Easter is in less than two weeks, which means that the activities of church music programs are reaching a fever pitch: this Sunday marks the beginning of Holy Week. It's easy to get overwhelmed by anxiety (the choir will never sing that anthem properly) or self-pity (everyone else gets a four-day weekend, and I'm stuck at the church to play one hundred and seven services), but these liturgies are also among the most rewarding of the year.
There are often fringe benefits, as well. This year, for example, is the first that we'll be using the hymn "Hail thee, festival day" in a service. To the worldwide community of Anglican musicians, this may seem odd, but the hymn doesn't seem to have caught on in Canadian parishes. Of the three hymnals I've used in my career (for those who care: the 1938 Book of Common Praise, the 1965 Anglican Hymn Book, and the 1998 Common Praise), none include any version of the hymn. The only hymnal in common use in Canada which includes it, in fact, is the thirty-five-year-old joint Anglican-United Church hymnal; this, of course, is the same book that gave us such delights as "God of concrete, God of steel / God of piston and of wheel", so most churches leave it on the shelf.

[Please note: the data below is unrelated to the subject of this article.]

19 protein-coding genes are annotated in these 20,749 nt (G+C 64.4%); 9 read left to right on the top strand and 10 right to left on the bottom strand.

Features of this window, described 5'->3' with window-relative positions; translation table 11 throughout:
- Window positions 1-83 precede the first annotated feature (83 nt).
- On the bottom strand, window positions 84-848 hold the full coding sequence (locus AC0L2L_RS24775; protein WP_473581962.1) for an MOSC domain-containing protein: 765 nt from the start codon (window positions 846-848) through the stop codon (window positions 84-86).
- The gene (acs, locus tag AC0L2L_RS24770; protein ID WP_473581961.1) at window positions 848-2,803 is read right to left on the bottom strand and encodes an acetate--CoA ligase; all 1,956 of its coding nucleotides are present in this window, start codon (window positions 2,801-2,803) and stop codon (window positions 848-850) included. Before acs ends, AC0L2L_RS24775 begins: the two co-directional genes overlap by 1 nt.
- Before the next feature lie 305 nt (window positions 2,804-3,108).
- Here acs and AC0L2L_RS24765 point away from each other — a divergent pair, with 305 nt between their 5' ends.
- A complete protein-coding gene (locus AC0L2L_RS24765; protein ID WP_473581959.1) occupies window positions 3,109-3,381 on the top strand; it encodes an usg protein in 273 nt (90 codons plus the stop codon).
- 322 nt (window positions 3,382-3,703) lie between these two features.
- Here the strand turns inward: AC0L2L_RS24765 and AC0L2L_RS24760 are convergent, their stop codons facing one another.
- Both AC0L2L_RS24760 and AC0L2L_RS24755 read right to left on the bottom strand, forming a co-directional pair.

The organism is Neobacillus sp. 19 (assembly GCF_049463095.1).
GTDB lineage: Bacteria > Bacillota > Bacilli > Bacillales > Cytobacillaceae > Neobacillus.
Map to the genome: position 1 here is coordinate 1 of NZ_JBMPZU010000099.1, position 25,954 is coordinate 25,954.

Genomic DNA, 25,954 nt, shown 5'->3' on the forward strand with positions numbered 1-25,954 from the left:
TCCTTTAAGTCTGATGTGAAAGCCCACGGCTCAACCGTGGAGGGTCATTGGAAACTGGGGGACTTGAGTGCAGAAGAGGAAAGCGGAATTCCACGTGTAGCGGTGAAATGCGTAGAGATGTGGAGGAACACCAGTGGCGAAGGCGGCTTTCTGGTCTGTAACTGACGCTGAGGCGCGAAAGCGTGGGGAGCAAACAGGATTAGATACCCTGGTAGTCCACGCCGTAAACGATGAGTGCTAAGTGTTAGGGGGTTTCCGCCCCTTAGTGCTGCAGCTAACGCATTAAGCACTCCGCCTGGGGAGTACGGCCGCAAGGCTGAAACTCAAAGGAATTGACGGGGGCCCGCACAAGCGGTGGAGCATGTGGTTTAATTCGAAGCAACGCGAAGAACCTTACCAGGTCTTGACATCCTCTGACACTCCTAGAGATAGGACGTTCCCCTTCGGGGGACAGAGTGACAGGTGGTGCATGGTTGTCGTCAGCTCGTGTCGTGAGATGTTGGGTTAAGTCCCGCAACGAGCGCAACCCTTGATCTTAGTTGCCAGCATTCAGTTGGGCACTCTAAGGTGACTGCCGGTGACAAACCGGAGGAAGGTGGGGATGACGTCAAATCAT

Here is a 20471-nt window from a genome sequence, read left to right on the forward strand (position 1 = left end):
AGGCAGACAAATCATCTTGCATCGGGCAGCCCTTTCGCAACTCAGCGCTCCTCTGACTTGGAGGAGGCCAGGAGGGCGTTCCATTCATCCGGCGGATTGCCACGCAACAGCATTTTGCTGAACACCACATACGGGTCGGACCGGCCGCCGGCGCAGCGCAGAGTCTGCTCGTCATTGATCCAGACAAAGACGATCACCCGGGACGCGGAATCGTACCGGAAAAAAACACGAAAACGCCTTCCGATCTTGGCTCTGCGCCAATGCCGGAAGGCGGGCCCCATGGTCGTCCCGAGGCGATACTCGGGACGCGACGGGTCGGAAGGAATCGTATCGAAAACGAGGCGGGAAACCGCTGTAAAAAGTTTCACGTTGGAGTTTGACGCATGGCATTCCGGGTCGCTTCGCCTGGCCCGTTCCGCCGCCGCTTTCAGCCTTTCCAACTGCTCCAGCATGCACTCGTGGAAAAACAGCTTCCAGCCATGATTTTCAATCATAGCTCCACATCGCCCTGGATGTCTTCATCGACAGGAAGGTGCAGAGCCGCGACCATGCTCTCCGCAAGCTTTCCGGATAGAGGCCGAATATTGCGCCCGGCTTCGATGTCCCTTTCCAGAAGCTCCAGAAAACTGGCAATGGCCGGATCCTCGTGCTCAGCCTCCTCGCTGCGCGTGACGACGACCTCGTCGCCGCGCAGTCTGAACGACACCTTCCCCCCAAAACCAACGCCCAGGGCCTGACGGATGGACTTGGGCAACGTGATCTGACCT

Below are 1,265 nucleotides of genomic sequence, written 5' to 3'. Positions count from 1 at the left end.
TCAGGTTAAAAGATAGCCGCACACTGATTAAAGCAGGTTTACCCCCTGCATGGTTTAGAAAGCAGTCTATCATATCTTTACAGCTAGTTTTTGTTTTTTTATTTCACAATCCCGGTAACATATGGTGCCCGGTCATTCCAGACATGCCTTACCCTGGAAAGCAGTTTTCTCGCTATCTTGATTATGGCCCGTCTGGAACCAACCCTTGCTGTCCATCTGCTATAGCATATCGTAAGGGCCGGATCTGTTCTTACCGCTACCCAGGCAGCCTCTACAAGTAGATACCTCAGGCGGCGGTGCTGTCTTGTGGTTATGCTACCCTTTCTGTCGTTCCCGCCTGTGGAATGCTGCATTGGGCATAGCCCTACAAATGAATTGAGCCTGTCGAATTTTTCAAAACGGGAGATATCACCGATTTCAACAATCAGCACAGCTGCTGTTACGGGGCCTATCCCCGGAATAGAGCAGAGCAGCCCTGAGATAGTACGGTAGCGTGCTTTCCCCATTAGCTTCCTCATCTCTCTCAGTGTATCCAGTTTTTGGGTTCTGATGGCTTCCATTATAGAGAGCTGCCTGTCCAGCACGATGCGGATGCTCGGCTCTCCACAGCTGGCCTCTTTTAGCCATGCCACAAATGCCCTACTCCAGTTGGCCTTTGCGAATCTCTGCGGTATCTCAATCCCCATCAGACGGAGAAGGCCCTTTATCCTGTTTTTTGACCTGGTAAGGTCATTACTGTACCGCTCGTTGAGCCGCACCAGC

This unfortunate state of affairs, unfortunately, is rather typical in church music. Every new hymnal reveals its true flaws only after a few years of continuous use - some of the once-promising new inclusions become old and tired, and you begin to sorely miss the older selections that were left out. There's no reason, of course, why you can't include materials from older hymnals by printing bulletin inserts, but this takes work and planning; far easier just to pick the second-best choice (or third-best, or eleventh-best) and learn to live with it. Yet, take a look at the words to "Hail thee, festival day" (warning: hideous MIDI soundtrack) - this has more meat to it, theologically, than almost anything else you might sing Easter morning. And the tune, by Ralph Vaughan Williams, is superb. I'm looking forward to this enormously.